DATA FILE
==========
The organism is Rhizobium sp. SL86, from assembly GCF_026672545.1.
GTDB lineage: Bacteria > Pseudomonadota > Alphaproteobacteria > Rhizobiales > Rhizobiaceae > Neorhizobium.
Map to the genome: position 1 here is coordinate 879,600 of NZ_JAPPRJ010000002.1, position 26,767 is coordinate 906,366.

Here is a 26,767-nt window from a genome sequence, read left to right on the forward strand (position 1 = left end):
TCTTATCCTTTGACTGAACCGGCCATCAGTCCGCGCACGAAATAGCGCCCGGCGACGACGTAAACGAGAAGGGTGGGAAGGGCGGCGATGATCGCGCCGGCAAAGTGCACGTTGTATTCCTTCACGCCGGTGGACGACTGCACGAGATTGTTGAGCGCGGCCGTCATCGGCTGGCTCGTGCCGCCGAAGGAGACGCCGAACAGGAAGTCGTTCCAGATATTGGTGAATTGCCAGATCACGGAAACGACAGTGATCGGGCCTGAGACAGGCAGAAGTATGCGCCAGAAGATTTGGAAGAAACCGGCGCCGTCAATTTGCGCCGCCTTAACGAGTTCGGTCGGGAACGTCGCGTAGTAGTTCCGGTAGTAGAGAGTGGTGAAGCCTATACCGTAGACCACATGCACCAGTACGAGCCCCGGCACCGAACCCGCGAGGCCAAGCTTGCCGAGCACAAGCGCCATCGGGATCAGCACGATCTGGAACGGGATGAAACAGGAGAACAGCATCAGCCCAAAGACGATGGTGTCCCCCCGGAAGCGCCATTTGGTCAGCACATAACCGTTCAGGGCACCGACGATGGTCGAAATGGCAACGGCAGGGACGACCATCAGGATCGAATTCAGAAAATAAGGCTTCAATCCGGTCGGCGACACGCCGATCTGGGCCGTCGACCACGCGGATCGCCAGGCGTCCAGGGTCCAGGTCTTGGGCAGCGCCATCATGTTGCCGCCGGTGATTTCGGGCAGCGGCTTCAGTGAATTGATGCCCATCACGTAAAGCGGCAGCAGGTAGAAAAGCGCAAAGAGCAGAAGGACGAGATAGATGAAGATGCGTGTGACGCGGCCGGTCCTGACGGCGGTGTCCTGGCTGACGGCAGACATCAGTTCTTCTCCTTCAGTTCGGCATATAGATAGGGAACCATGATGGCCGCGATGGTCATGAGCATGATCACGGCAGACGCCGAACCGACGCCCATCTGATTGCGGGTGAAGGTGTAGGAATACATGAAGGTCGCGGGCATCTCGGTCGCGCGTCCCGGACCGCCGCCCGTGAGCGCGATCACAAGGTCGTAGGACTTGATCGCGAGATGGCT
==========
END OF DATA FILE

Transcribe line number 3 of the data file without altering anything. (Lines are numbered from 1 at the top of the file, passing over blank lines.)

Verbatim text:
Map to the genome: position 1 here is coordinate 879,600 of NZ_JAPPRJ010000002.1, position 26,767 is coordinate 906,366.